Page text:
Window honours Ross Sea chaplain

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Striking imagery . . . Dunedin-based stained glass artist Peter Mackenzie and artist-window designer Jenna Packer examine some of the imagery for the window commemorating chaplain and photographer Arnold Spencer-Smith. PHOTO: BRENDA HARWOOD

The tragic story of the first chaplain to visit the Antarctic, and his Dunedin connections, will be commemorated in a locally designed and created stained-glass window at All Saints Church.

The Rev Arnold Spencer-Smith (1883-1916), chaplain and photographer for the Ross Sea party of Sir Ernest Shackleton’s Imperial Trans-Antarctic Expedition, died in the Antarctic and was buried on the ice.

The chalice and paten Spencer-Smith used in the Antarctic is in the care of All Saints Anglican Church, in North Dunedin, after it was inherited from him by the church’s seventh vicar, Canon Phillip Gaze.

Current All Saints vicar the Rev Canon Michael Wallace has been researching the exploits of Mr Spencer-Smith and the Ross Sea party, as well as their connections to Dunedin, for the past two years.

“It is an amazing story, as were many of the tales of the great era of Antarctic exploration,” Mr Wallace said.

Inspired by the tale of bravery and sacrifice against overwhelming odds, the All Saints congregation has commissioned a stained-glass window for the church, designed by Dunedin artist Jenna Packer and created by stained-glassmaker Peter Mackenzie, of Otago Stained Glass.

The project has a budget of about $70,000 and All Saints has launched a fundraising campaign to cover the costs. So far, the church community has raised close to $30,000.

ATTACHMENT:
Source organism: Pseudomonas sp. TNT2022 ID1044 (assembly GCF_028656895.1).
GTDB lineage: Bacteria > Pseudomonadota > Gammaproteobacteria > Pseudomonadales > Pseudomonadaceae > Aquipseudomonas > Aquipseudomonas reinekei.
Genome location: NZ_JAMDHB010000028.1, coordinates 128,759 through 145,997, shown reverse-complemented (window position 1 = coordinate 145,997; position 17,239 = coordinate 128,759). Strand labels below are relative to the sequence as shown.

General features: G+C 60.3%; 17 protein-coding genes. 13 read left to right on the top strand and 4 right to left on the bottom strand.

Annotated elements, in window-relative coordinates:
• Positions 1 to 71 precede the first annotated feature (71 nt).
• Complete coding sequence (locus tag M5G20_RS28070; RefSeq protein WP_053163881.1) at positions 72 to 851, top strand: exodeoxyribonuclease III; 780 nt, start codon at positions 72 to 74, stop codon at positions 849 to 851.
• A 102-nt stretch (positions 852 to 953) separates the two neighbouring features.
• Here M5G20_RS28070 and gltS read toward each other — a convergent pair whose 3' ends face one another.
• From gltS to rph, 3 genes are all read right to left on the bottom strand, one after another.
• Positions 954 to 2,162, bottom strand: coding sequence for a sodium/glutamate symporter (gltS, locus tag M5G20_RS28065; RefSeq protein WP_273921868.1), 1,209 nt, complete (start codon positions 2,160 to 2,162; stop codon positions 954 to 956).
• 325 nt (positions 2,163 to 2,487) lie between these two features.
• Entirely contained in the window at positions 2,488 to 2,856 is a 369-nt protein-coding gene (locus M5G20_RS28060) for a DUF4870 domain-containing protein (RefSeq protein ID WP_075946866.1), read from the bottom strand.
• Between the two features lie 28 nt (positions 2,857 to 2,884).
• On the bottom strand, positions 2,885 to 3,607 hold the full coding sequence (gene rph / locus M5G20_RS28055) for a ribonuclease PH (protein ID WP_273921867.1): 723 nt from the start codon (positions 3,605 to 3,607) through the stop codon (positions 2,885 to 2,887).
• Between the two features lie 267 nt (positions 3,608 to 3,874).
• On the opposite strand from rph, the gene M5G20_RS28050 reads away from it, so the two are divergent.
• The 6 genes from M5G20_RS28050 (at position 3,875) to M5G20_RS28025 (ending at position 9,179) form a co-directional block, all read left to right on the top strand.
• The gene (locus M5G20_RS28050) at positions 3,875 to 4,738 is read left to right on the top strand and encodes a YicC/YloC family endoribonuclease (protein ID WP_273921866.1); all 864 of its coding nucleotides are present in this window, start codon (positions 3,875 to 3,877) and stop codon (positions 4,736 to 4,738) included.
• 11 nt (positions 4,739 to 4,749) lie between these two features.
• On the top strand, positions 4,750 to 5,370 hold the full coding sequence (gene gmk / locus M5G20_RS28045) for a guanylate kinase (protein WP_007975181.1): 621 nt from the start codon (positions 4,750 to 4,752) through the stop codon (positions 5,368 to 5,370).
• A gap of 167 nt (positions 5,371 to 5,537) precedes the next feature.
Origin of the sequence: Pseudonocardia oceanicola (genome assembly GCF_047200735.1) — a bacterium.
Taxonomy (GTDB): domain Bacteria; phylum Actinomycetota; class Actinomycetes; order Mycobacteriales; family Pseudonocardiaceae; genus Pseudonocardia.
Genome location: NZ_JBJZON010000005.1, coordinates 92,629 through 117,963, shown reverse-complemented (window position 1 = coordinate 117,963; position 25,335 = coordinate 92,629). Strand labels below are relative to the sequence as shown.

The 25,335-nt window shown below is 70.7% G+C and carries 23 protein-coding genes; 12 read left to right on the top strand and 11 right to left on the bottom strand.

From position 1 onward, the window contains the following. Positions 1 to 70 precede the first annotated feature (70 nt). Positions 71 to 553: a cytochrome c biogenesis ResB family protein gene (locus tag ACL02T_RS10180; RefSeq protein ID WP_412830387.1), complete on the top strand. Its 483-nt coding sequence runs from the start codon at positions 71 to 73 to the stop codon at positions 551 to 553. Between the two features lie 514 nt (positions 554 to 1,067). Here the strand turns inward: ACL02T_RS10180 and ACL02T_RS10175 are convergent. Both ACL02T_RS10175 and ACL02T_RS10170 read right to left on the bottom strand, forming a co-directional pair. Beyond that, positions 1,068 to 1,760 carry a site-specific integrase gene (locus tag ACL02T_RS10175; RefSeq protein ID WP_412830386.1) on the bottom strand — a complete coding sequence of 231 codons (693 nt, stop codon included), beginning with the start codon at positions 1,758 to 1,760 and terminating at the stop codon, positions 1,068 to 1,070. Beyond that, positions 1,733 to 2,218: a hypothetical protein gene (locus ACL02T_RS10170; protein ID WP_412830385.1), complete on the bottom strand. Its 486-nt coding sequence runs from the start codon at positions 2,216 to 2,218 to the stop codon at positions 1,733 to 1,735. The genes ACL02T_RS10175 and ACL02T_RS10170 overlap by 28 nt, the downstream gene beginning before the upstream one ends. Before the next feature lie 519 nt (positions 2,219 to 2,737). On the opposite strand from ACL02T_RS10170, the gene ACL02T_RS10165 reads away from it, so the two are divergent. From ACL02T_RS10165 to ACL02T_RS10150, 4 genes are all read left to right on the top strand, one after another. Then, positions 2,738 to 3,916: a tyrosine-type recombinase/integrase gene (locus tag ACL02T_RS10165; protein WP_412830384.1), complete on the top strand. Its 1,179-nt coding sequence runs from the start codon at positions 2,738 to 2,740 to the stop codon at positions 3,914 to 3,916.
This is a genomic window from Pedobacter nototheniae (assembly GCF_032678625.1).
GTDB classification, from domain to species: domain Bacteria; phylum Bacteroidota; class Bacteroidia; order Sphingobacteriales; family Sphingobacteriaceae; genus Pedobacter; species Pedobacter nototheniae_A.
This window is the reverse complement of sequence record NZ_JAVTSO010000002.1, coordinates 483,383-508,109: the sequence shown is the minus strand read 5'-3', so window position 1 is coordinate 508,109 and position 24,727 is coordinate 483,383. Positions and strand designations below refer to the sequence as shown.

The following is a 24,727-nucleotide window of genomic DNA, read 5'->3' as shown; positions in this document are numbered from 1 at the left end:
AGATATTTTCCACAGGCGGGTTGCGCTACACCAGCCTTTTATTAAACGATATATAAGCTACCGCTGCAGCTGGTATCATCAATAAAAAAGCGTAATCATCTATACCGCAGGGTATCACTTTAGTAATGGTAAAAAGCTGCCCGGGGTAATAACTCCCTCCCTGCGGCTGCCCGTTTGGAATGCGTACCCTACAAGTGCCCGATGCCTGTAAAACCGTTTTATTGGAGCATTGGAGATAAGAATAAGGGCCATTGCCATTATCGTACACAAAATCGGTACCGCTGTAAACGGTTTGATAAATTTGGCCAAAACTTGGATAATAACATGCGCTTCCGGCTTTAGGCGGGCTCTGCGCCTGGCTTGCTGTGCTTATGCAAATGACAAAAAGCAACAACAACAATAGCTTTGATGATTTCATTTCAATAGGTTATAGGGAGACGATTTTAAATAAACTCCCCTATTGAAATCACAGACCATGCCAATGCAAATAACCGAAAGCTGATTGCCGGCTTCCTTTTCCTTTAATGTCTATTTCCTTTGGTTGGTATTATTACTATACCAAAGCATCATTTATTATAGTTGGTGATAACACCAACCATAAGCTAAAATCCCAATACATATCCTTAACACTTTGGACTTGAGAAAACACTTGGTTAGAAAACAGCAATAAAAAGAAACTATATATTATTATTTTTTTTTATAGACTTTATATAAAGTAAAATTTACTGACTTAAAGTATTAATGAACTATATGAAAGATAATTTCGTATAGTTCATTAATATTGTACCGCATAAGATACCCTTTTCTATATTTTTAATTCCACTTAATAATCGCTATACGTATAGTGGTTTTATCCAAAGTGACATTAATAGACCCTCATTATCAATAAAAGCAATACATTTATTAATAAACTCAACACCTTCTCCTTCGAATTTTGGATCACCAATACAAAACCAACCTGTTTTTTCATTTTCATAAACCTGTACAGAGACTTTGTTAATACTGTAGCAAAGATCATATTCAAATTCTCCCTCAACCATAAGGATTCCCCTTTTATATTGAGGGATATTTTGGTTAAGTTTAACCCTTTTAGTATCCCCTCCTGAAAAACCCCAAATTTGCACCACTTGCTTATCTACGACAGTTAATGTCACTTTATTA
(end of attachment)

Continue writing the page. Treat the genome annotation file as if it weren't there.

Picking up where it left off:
Packer has designed multiple elements for the window, including depictions of Mr Spencer-Smith in his Antarctic chapel, Aurora in the ice, and the members of the Ross Sea party, led by Aeneas McIntosh.

Eight square panels across the bottom will depict some of Mr Spencer-Smith’s black and white photographic images of the Antarctic.

The imagery has been developed through extensive research by Packer and Mackenzie at Canterbury Museum, which holds Mr Spencer-Smith’s diaries and many photographs from the Ross Sea party.

“It was fascinating, we got to look at his original photographs and were also able to handle his vestments,” Packer said.

In preparation for creating the 3.5m-tall window, Mackenzie has imported handblown glass sheets from Bavaria, in Germany, which has the subtlety to represent some of the many aspects of snow.

“One of the trickiest things about this window is the colours that we need to use,” Mackenzie said.

While the Antarctic tended to look fairly monochrome – mainly white and black – snow and ice, rocks and water all had their different tones, he said.

“Capturing that requires very specific materials for this window.”

Using the glass as a “canvas”, Packer will use special techniques to paint the images of the Ross Sea party and other elements of the story on to it.

“Even though we want window to be uplifting, we are still telling a very dark and dramatic story,” Packer said.

Mr Wallace said the extensive connections between Mr Spencer-Smith, the Ross Sea party and Dunedin, went well beyond the familial.

Aurora departed from Port Chalmers for its ill-fated Antarctic journey, and was farewelled with a rousing haka from the dock by soldiers embarking to fight in World War 1.

The stained-glass window design has been endorsed by Mr Spencer-Smith’s family, the New Zealand Antarctic Heritage Trust and the Scott Polar Research Institute in Cambridge.